Toothless wonder

She said it was wiggly.

But how? She just turned five.

She has a vivid imagination. Fanciful.

We checked.

It was wiggly.

Oh my, we said. Soon you will lose it and—

I know, I know, she sighed, in her world-weary sixteen-year-old-five-year-old way. You put it under your pillow and the tooth fairy brings you cash.

—Priceless.

My new name

All the world’s a stage,
And all the men and women merely players;
They have their exits and their entrances;
And one man in his time plays many parts

—Shakespeare, As You Like It

Life’s transitions tend to sneak up on us.

For example, when it dawned on my oldest son that high school wouldn’t last forever and beyond it was college plus this thing called The Rest of Your Life, involving responsibility and duty, he looked at me with big brown eyes full of gloom: “I don’t want to grow up.”

Alas. It happens.

But he found his way. Last fall he simultaneously started the pastorate, married, and became the dad of a beautiful four-year-old girl. That’s a lot of transitions in one fell swoop, and he’s embracing them all. He’s thriving.

One man in his time plays many parts . . .

All of a sudden, his father and I have reached the grandparent stage of life. While it’s the loveliest transition, I can’t keep from thinking, with a pang, How did I become this old? Truth is, there’s exactly the same age difference between my grandmother and me as there is between me and my new granddaughter. It shouldn’t seem so astonishing.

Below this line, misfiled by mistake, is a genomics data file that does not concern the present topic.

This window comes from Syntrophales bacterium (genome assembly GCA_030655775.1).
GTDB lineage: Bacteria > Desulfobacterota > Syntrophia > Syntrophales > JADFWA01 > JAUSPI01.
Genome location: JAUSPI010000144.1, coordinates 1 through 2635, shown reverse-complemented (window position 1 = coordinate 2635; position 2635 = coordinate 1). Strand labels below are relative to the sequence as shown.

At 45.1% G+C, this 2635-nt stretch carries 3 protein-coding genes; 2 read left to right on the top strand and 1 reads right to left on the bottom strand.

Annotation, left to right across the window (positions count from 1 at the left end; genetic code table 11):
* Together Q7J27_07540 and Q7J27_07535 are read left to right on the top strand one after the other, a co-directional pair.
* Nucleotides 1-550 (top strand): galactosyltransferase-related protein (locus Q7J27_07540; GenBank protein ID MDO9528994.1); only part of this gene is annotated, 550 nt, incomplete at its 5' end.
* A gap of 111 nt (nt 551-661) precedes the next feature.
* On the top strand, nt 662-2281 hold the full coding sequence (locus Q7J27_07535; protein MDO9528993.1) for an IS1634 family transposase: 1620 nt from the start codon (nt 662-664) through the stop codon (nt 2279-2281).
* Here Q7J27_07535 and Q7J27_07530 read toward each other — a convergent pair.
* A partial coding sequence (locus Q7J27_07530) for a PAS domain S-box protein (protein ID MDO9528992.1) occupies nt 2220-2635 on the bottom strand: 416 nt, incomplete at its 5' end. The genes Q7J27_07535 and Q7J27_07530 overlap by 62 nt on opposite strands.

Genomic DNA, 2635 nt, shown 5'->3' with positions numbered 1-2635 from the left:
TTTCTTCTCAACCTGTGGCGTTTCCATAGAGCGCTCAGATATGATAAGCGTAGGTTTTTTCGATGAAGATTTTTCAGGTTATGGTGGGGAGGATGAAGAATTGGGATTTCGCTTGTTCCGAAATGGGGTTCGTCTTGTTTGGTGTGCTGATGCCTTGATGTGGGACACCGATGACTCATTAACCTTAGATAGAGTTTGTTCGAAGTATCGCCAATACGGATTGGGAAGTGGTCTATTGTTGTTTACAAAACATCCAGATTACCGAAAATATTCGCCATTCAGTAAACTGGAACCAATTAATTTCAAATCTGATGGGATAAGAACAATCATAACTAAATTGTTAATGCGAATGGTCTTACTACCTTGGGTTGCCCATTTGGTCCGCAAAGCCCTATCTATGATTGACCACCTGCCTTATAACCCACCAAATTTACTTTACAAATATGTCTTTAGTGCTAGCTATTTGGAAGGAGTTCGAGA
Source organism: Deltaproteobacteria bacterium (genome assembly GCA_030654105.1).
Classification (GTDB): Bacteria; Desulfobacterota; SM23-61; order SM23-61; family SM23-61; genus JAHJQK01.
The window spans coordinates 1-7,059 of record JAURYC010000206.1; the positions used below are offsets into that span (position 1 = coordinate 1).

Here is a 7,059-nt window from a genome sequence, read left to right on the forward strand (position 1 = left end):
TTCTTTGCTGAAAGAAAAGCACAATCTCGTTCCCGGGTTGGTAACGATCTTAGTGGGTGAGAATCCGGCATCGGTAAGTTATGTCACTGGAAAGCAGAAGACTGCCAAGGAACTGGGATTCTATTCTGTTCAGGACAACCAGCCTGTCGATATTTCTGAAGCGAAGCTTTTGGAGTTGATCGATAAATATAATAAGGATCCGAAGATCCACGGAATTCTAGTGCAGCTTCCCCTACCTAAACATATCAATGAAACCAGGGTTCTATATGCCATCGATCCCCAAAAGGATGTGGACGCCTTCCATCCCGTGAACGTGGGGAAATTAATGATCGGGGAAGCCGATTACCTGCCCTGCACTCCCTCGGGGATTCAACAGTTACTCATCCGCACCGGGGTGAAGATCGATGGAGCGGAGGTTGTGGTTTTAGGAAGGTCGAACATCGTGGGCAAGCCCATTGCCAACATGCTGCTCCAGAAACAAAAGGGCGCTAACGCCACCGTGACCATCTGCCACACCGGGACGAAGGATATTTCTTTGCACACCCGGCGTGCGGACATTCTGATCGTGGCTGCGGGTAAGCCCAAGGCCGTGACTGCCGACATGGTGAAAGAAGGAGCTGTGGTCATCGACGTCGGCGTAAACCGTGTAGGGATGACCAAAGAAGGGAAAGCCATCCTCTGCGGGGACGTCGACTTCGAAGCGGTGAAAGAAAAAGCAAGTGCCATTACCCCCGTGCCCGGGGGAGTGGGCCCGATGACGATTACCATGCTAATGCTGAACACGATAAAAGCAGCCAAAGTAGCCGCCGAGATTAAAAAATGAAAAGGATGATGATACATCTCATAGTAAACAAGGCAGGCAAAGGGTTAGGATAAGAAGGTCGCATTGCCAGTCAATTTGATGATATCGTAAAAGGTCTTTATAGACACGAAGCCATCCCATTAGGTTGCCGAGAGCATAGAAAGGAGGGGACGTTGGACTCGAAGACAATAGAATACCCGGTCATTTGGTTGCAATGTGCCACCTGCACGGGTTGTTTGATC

The hardest transition isn’t mine, however. It’s my granddaughter’s. She loves to come over, loves to climb in my lap with a book as much as I loved climbing into my Grandma’s with one. All of this is glorious fun. No, the hard part is what to call me. She’s used to saying Miss Fran:

“Miss Fran, I’m hungry!”

“Oooo, Miss Fran, I like your nails. Can you paint mine?”

“Can we have a popcorn party and watch Frozen again, Miss Fran?”

“Let’s go outside and blow bubbles, Miss Fran!”

She likes telling everyone that I am her grandmother now. She even likes pretending to be me. My son said that after I broke my foot she went clomping around their house with one rain boot on, saying “I’m Miss Fran!” Yikes.

This transition away from Miss Fran has proved challenging. But she’s working on it.

The other night she asked me to spell words for her with magnets on a whiteboard. I did, without realizing that she intended to copy them with a marker.

Here she is, writing with utmost care. A message to me.

With my new name, for the new role I get to play in her life:

Franna.

Life just gets grander.

I asked her if she wanted to spell “Franna” with one ‘n’ or two. She chose two.